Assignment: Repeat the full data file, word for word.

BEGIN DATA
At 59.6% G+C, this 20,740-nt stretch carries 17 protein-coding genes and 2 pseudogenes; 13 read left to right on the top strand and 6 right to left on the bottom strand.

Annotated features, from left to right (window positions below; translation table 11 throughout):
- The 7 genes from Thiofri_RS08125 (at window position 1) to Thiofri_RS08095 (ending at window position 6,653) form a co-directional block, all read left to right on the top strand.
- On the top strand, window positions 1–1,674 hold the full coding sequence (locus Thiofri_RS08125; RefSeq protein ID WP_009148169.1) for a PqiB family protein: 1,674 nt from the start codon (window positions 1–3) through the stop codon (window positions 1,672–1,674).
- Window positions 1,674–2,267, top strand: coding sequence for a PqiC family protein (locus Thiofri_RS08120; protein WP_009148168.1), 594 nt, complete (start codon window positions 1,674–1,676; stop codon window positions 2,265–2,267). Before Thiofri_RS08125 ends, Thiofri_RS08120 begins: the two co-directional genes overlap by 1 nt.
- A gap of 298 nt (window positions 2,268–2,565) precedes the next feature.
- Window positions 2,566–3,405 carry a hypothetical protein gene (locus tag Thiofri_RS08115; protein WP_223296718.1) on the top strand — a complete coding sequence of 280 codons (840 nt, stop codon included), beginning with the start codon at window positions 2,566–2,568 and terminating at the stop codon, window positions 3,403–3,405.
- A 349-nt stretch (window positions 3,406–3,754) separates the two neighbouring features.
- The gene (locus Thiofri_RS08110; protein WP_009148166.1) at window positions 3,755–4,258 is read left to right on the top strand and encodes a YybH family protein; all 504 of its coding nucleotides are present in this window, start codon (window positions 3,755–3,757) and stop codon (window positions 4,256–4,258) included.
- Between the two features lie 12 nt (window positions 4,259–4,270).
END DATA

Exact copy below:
At 59.6% G+C, this 20,740-nt stretch carries 17 protein-coding genes and 2 pseudogenes; 13 read left to right on the top strand and 6 right to left on the bottom strand.

Annotated features, from left to right (window positions below; translation table 11 throughout):
- The 7 genes from Thiofri_RS08125 (at window position 1) to Thiofri_RS08095 (ending at window position 6,653) form a co-directional block, all read left to right on the top strand.
- On the top strand, window positions 1–1,674 hold the full coding sequence (locus Thiofri_RS08125; RefSeq protein ID WP_009148169.1) for a PqiB family protein: 1,674 nt from the start codon (window positions 1–3) through the stop codon (window positions 1,672–1,674).
- Window positions 1,674–2,267, top strand: coding sequence for a PqiC family protein (locus Thiofri_RS08120; protein WP_009148168.1), 594 nt, complete (start codon window positions 1,674–1,676; stop codon window positions 2,265–2,267). Before Thiofri_RS08125 ends, Thiofri_RS08120 begins: the two co-directional genes overlap by 1 nt.
- A gap of 298 nt (window positions 2,268–2,565) precedes the next feature.
- Window positions 2,566–3,405 carry a hypothetical protein gene (locus tag Thiofri_RS08115; protein WP_223296718.1) on the top strand — a complete coding sequence of 280 codons (840 nt, stop codon included), beginning with the start codon at window positions 2,566–2,568 and terminating at the stop codon, window positions 3,403–3,405.
- A 349-nt stretch (window positions 3,406–3,754) separates the two neighbouring features.
- The gene (locus Thiofri_RS08110; protein WP_009148166.1) at window positions 3,755–4,258 is read left to right on the top strand and encodes a YybH family protein; all 504 of its coding nucleotides are present in this window, start codon (window positions 3,755–3,757) and stop codon (window positions 4,256–4,258) included.
- Between the two features lie 12 nt (window positions 4,259–4,270).